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Mostly driver-wise, I'd really like Linux or freeBSD running in dualboot.

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Get anything and use Ubuntu. If you have an internet connection, you could get anything easily from their repo!! –  vpram86 Mar 6 '10 at 15:08
    
@Aviator This is not true. I have toshiba satellite u400 currently and hardware is supported pretty badly. (Intell graphics, harware buttons, power saving options) –  Kugel Mar 6 '10 at 15:22
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I have had good luck with my thinkpad. I would say it partly comes down to the addon cards. Like my wireless is the intel wireless board. The Nvidia GPUs have fairly good linux support. I think if you went with a business class, middle of the road laptop from most manufacturers it would be fairly painless to get linux of freeBSD working. I would shy away from the ones with the coolest newest features as not enough of them have made it into the hands of the kernel+drivers people if the manufacturer doesn't do it themselves.

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It's more a question of hardware rather than specific vendor/manufacturer. I've never had a problem with laptops with Intel graphics and Intel wireless chipsets (less so with RaLink). My experience with Nvidia GPUs has always been good as well. If you're happy using proprietary drivers (which are easily enabled in Ubuntu) then that should be fine.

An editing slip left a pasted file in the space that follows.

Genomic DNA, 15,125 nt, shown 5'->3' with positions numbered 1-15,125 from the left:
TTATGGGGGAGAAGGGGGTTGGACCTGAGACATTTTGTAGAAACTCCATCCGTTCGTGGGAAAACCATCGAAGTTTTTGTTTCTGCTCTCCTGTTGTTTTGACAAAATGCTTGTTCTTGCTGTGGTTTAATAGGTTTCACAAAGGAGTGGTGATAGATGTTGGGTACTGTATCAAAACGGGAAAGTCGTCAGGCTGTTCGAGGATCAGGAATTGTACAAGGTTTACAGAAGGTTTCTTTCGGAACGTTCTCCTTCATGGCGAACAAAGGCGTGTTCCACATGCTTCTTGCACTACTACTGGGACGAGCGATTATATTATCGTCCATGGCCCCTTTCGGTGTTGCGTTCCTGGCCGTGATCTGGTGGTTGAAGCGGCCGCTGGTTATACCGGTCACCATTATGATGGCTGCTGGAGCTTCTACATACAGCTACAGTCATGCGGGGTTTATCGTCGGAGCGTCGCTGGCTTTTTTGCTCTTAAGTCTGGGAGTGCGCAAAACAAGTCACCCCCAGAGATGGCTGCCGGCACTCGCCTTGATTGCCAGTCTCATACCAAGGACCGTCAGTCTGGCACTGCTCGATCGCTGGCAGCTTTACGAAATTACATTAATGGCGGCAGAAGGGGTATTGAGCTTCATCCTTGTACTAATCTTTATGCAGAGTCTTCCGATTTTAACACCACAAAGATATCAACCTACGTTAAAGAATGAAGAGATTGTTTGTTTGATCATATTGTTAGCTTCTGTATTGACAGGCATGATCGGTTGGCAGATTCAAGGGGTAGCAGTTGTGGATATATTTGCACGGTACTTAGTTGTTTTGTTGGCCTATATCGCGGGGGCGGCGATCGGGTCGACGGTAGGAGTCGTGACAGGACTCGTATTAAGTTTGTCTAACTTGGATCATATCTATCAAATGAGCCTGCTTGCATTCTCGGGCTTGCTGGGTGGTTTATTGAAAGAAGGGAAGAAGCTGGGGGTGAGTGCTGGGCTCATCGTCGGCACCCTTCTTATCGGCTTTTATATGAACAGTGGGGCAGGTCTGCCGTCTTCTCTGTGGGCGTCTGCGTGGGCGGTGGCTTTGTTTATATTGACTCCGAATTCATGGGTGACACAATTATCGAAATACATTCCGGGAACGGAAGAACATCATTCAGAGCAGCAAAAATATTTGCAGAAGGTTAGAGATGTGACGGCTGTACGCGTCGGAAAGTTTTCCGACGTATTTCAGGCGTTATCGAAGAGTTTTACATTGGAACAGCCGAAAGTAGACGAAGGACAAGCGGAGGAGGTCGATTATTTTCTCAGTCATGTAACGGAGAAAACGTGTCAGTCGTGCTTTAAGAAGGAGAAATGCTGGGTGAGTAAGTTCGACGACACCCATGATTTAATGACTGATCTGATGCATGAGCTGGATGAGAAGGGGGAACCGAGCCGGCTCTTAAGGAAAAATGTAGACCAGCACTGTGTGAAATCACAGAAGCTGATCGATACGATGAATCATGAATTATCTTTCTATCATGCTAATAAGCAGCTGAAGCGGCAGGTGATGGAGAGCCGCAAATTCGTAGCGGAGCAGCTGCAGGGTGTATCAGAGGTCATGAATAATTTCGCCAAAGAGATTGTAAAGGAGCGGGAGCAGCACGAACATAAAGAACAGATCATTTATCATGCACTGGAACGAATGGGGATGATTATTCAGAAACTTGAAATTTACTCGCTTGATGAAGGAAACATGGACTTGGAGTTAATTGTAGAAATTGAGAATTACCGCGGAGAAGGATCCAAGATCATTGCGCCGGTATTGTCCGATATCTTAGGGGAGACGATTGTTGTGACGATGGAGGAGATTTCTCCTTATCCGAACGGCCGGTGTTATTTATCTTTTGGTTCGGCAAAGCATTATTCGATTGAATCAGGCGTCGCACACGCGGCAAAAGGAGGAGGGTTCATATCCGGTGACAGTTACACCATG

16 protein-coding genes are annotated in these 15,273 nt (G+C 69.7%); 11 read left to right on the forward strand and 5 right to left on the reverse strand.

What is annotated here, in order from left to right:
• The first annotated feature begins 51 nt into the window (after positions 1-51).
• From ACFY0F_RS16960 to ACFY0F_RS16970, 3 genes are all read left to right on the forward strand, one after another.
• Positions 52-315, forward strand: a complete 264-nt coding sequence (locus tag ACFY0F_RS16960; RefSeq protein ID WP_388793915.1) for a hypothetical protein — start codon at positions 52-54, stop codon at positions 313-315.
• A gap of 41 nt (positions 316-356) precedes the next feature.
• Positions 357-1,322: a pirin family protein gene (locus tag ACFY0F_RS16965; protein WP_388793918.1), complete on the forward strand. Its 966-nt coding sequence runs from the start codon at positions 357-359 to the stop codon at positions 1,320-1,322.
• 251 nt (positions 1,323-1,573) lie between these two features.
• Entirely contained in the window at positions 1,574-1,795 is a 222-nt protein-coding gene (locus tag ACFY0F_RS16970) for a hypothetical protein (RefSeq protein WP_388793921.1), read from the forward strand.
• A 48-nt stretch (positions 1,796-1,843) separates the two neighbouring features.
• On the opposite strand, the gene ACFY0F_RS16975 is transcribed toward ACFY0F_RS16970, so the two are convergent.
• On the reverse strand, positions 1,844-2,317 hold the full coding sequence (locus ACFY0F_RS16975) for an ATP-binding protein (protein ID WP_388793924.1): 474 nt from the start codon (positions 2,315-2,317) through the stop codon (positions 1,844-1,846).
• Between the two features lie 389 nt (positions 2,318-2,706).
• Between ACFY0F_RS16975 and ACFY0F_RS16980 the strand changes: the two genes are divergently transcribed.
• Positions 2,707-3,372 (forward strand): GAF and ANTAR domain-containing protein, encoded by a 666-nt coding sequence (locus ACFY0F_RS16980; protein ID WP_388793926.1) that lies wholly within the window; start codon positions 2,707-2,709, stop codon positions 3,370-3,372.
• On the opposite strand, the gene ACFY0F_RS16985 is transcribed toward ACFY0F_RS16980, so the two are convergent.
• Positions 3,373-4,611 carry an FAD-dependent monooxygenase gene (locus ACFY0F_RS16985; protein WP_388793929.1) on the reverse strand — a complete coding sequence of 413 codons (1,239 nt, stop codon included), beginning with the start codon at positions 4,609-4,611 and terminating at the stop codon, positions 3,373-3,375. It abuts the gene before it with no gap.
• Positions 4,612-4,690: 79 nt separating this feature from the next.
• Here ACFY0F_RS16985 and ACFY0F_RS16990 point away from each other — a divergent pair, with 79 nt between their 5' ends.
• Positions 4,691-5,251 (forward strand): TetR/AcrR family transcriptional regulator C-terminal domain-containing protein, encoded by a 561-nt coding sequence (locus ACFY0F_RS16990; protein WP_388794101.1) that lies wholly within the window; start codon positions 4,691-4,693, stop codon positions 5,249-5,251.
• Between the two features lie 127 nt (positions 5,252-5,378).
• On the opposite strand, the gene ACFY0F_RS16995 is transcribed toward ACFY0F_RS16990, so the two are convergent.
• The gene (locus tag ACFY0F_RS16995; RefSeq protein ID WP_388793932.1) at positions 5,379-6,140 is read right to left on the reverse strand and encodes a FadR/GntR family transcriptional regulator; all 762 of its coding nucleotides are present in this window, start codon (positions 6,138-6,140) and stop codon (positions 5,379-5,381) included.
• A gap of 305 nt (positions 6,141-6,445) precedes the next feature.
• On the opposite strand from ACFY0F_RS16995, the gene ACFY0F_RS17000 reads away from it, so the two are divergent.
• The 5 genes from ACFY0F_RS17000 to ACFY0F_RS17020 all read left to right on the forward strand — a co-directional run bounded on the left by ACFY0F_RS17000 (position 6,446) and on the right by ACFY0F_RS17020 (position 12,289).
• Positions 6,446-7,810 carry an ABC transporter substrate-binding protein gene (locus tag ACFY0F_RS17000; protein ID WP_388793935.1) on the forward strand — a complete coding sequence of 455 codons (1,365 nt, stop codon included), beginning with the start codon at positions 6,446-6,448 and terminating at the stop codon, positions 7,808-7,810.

Other hardware component manufacturers are not always detailed in specs i.e. webcam, touchpad and can change between the same models. If you're having an issue with these then there are nearly always workarounds if you're happy committing some time after purchase. I'd avoid any model with lots of extra hardware buttons that you may struggle to get working out the box.

In summary: no vendor can be said to be better than another. It comes down to the hardware in the laptop. Most hardware is well supported, some may require a search to get a solution. Assuming you've limited experience with GNU Linux/FreeBSD, I'd stick to a flavour of Ubuntu as your OS which should make finding any solutions easier (it is probably the mostly widely used). Pick the laptop you want then do a quick search, you'll soon find out if any components are going to be headache to get working.

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The Toshiba U400 looks well supported after doing a search so I'm not sure what problems you're referring to except maybe 'special keys'. I'd always advise using the latest distro as well to maximise the likelihood of full support in the latest kernel. –  archery1234 Jul 25 '13 at 18:46
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Dell sells notebooks with Ubuntu on them, so getting one of those models should have pretty good Linux support for any distro.

Lenovo shipped the T series of laptop with Suse for a few years (though I believe this is discontinued), but those all have Linux driver support as well.

Finally, Linux Preloaded has a selection of smaller manufacturers that ship their notebooks with Linux on them and guarentee compatibility.

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